By Sabina Mollot
On Tuesday, residents of the 74th Assembly District trickled into polling places, almost exclusively to make Harvey Epstein the next Assembly Member.
Epstein, the Democrat nominee who was also running on the Working Families line, obliterated three other candidates with 90.59 percent of the vote, according to unofficial poll results released by the New York City Board of Elections.
Republican Bryan Cooper got 4.69 percent, the Green Party’s Adrienne Craig-Williams got 2.16 percent and Juan Pagan, a Democrat running on the Reform Party line, got 2.25 percent. Thirteen people (.3 percent of the voters) opted for write-in candidates.
All the now-former candidates are residents of the East Village and had run on platforms that included affordable housing and tenant protections. Pagan is a retired entrepreneur and former corrections employee who’s run for office several times. Cooper is an event planner and the vice president of the Albano Republican Club who’s also run for office before. Craig-Williams is a graduate student and longtime Green Party activist who was running for the first time.
While Epstein, a social justice attorney and former tenant member of the Rent Guidelines Board, had been expected to win due to strong backing from the party, special elections tend to have very low turnout and this one was no exception. According to the poll results with 95 percent of scanners counted, only 4,305 voters in the district participated.
What likely contributed to this was that the Board of Elections hadn’t sent out any notices about the special election to voters.
Epstein, who was in Stuyvesant Town for the flea market on Saturday, mentioned this to a Town & Village reporter while also noting he was encountering residents who were unaware that Tuesday was a voting day.
“Even if you want to write in something, it’s your right to vote,” he said.
Town & Village called a spokesperson for the BOE twice to ask the reason for the lack of mailers, but did not hear back. Polling site workers seemed unaware of the situation on Tuesday.
In recent previous voting years in the district voters have also complained after receiving no notice that there wouldn’t be elections for races that were uncontested.
As for the Assembly race, T&V stopped by a couple of polling places afternoon on Tuesday where voters said they did get mailers although they came from individual candidates as well as robo-calls from former Council Members Dan Garodnick and Rosie Mendez, who were pitching Epstein.
At a polling site at The American Sign Language and English School on East 23rd Street, workers said at 12:30 p.m. they’d seen a collective 50 people.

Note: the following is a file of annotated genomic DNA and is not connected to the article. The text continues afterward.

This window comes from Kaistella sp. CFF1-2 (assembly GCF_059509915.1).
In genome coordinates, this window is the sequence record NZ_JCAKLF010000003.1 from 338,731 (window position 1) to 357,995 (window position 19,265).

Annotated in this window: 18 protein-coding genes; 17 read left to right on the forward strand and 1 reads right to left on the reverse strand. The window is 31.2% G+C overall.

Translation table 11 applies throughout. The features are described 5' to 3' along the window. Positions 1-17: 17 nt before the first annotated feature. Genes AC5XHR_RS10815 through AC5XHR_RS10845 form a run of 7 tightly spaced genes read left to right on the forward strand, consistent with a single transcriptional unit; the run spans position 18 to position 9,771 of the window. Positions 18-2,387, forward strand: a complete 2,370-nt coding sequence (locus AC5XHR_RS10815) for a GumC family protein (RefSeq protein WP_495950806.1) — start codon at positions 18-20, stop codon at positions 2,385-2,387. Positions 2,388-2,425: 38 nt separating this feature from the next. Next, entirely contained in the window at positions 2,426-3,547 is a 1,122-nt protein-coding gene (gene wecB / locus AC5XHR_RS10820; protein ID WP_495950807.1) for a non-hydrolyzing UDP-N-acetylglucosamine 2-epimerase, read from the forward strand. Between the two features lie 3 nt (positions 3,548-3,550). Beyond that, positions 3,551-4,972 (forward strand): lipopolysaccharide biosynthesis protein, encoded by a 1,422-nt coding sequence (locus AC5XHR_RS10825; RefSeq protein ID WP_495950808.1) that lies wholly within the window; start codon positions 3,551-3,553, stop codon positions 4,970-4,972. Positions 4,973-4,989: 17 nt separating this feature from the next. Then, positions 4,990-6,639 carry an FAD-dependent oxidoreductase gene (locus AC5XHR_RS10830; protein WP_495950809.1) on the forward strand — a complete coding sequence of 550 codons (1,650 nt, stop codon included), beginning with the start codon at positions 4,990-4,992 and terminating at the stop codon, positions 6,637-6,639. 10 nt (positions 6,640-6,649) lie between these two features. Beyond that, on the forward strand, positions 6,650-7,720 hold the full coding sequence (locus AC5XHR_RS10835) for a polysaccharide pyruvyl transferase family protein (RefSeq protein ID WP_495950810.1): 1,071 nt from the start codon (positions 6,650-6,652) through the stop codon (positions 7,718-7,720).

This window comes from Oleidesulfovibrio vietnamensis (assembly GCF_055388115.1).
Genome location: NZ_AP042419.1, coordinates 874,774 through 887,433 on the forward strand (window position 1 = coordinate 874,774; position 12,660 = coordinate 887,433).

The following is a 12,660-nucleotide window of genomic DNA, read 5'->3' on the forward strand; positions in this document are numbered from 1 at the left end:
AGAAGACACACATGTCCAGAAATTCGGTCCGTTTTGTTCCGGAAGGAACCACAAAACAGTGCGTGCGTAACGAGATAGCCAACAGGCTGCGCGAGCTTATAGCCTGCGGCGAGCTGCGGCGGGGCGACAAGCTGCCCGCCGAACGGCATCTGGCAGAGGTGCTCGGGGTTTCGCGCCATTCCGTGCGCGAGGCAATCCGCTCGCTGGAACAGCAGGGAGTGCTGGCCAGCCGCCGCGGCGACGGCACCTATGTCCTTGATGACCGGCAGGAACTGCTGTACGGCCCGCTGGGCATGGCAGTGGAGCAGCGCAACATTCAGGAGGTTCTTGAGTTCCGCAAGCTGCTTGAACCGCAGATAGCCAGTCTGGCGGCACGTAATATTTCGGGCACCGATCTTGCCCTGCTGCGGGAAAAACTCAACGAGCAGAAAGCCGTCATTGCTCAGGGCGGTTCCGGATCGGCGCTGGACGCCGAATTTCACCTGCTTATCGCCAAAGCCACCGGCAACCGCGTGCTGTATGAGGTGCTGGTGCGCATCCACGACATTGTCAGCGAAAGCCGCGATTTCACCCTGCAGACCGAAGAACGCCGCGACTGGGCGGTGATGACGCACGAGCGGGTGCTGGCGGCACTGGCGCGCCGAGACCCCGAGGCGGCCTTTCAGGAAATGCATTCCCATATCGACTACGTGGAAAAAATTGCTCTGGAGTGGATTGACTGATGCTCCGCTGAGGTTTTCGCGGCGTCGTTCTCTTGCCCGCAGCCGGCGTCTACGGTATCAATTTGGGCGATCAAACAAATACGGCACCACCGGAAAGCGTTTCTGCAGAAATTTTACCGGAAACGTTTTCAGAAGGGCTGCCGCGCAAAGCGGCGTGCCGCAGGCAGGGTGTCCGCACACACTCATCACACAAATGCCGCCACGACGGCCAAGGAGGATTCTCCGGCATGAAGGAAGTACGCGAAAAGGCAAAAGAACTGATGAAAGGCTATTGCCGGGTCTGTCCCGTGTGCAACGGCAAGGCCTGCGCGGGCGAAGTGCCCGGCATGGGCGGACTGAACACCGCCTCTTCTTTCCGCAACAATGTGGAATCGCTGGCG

At 1 p.m., outside a Peter Cooper Village polling site, First Avenue residents Elliot and Marianne Carlin said they already cast their ballots.
“We were numbers 20 and 21” to sign up at a table to vote, Elliot said.
“That’s pretty low.”
Marianne said, “We’re Democrats, so you can guess who we voted for.”
Elliot added that they decided on Epstein after reading election coverage in T&V as well as talking with a friend about who to pick.
“I like who he was endorsed by,” Elliot said. “I know he’s got the machine behind him but that (the endorsements) made a difference.”
Stuyvesant Town resident Ken Chanko also reported a low turnout at his polling place. His wife had gone to vote early and was the tenth person.
“I was there a good two and half hours later and I was 15th,” he said. “That’s not a heck of a lot of people.” Chanko, meanwhile, had been bombarded with reminders about the election.
“I got emails from everyone from Emily’s List (a pro-choice organization) to Our Revolution (a Bernie Sanders-inspired progressive group),” he said, plus robocalls for Epstein. “I got no robo-calls for Republicans,” added Chanko. “I guess they’re kind of giving up.”
One former resident of Peter Cooper Village told T&V she no longer lives in the city but her daughter still lives in the community, so she advised her to vote, which she did. The mother, who didn’t want her name published, said she still reads T&V and got a lot of information about the race from the paper.
“When my mother was alive, she used to tell me who to vote for, so now I do the same for my daughter,” she said. “I’m very interested in politics.”
A resident for 25 years who lives in the building housing Peter Cooper’s polling site admitted he was unaware that there was a race, but after hearing about it, vowed to vote.
“I vote party line,” added John Huegel, a Republican, though he wasn’t familiar with the candidate. “The squirrels are probably better updated than I am,” he said. “They keep their ear to the ground.”
After the race, Epstein told T&V he now wants to work.
“We have a lot of work to do in Albany and I look forward to getting it done as soon as possible,” he said.
Exactly when he starts is up to the Assembly speaker.
“It may be next week. It may be after the election is certified, but hopefully in the near future.”
Epstein also said he was “overjoyed and overwhelmed” by the results of the special election, adding that despite the low turnout, it was still higher than the last special election in the district (in 2006) and higher than other special elections for Assembly seats in the city.
“Four thousand three hundred isn’t ideal,” even with absentee ballots bring the actual number higher, Epstein said. But, he added, “Even without information provided by the Board of Elections, people were engaged and enthusiastic and it motivated people to come out and it validated that I was the candidate the party wanted and the district wanted.”
In November, Epstein will again be running in a general election. Cooper has already said he intends to stay in the race.